The American Evaluation Association is celebrating Post Evaluation Action Planning Week. All posts this week are contributed by evaluators who came together to write about a simple, but rarely-used tool for encouraging the use of evaluation findings by decision-makers – the action plan. Do you have questions, concerns, kudos, or content to extend this aea365 contribution? Please add them in the comments section for this post on the aea365 webpage so that we may enrich our community of practice. Would you like to submit an aea365 Tip? Please send a note of interest to aea365@eval.org . aea365 is sponsored by the American Evaluation Association and provides a Tip-a-Day by and for evaluators.

2 thoughts on “Post-Eval Action Plan Week: Following Up to Drive Change by Janet Mou Pataky and Diana Tindall”

  1. Thank you for this great discussion, I am currently finishing a Program Evaluation of my own, and will soon be looking at effective ways to implement and engage with the Evaluation and its findings ‘post-eval’ – this surely helped! The straightforward ‘Hot Tips’ certainly provide an effective way to easily approach the evaluation, its findings, and the changes or innovations that could be made as a result, as otherwise, evaluation seemingly becomes futile without change or putting it into newer practice.

    Given the number of colleagues involved alongside me in the Program that I am evaluating, it is certainly interesting to reflect on how others will hold ideas or opinions against the Evaluation and its findings or improvements the results suggest. As I move towards processing the evaluation, its data, and what I find, this is something I will greatly consider as the ‘individual’ work involved in my evaluation eventually comes to affect (what is intended for the better) all those involved!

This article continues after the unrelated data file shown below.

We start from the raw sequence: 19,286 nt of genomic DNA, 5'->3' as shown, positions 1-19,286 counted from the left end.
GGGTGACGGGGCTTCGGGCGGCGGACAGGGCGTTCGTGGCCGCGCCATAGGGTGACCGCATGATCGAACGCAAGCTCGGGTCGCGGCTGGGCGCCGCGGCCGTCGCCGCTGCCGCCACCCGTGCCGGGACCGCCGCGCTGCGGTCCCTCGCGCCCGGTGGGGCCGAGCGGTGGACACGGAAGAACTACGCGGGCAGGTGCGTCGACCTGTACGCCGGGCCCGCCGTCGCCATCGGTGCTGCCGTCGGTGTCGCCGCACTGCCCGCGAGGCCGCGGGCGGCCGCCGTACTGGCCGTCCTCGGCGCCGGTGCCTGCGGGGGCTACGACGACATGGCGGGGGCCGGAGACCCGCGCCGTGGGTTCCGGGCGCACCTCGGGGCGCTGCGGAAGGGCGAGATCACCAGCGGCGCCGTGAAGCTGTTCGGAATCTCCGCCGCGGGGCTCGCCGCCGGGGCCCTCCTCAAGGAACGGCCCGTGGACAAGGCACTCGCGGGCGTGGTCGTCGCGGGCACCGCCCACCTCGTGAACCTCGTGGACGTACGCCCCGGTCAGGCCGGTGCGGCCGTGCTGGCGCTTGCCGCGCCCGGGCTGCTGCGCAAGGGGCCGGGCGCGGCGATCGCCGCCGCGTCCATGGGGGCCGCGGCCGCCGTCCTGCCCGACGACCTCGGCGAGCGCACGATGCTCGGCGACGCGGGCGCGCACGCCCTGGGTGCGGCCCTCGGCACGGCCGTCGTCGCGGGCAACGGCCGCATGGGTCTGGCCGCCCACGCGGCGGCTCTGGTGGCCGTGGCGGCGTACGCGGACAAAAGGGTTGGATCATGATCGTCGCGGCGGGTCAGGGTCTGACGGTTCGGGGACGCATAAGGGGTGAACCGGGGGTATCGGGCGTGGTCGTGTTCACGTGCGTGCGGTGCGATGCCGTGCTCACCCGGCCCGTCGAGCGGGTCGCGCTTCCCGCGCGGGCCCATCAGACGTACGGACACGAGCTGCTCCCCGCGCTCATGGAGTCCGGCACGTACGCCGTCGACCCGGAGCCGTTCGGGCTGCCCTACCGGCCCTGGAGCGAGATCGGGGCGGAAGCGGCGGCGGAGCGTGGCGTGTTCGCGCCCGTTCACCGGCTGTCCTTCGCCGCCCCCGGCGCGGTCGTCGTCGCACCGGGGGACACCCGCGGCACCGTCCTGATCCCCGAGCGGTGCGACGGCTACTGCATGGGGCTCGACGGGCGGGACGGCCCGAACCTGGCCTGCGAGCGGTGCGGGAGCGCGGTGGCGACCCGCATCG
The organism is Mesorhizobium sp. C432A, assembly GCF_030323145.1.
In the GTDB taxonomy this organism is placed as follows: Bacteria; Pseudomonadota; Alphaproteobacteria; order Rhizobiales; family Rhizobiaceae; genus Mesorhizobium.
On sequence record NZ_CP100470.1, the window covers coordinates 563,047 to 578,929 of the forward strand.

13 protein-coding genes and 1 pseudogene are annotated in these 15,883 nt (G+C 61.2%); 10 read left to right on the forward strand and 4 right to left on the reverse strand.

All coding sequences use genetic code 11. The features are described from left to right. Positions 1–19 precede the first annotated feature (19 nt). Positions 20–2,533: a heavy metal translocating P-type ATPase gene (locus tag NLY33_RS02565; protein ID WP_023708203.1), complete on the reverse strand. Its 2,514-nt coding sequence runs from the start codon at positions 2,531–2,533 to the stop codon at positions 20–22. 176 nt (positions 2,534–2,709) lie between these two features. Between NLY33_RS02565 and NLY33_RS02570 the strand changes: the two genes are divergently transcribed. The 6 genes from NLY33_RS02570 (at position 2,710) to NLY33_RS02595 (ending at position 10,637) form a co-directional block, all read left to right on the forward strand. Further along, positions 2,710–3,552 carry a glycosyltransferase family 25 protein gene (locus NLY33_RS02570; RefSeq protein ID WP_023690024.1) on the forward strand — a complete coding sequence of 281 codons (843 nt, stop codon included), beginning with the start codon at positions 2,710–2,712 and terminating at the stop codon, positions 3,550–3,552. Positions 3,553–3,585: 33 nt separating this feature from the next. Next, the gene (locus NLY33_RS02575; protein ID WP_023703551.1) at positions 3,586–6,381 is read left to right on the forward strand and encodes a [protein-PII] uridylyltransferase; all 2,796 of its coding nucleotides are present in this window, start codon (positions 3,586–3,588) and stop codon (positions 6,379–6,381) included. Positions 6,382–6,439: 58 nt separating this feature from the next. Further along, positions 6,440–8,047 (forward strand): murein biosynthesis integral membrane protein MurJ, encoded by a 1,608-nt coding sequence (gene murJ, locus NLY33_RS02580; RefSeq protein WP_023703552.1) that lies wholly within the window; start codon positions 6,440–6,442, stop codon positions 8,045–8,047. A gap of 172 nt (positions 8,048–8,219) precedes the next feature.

I would ask what is the best way to approach sharing this work and evaluation, especially when considering the influence or affect it has on others involved?

    Thank you,
    Braedon C

  2. Hello Janet and Diana,

    I enjoyed reading your post – thank you for sharing.

    I’m a Masters student at Queen’s University, currently enrolled in a course called Program Inquiry and Evaluation. The subject is new to me, and the inquiry approach has been very beneficial in my learning. Our most recent project has been to design an evaluation for a program of our choosing. Because of the course, I feel that I’m developing a good sense of what’s required in planing an evaluation, but my curiosity lies with the post-evaluation process; hence, my interest in your post.

    Specifically, I’m interested to know more about the challenges that you’ve laid out. It seems that the 3rd challenge – unanticipated delay of action for reasons of feasibility – may lie outside of the influence of the evaluator. And the 1st challenge that’s listed mentions budget and existing responsibilities which is a recurring theme for evaluation (time and money!). I’m most curious to know more about your second challenge: “Actions aren’t implemented because programs are already doing something different than the recommendation to address the same issue.”

    Is this common, in your experience, to have stakeholders move ahead with their own actions rather than with the ones recommended to them by the evaluation team? If so, do you believe this to be motivated by the context of the organization (political, social, or otherwise) or a genuine belief that self-assessment provides insightful solutions? Any idea if the independent actions of the organization are more or less successful than those recommended to them?

    Sorry for so many questions. Thanks for letting me pick your brains!

    Kind regards,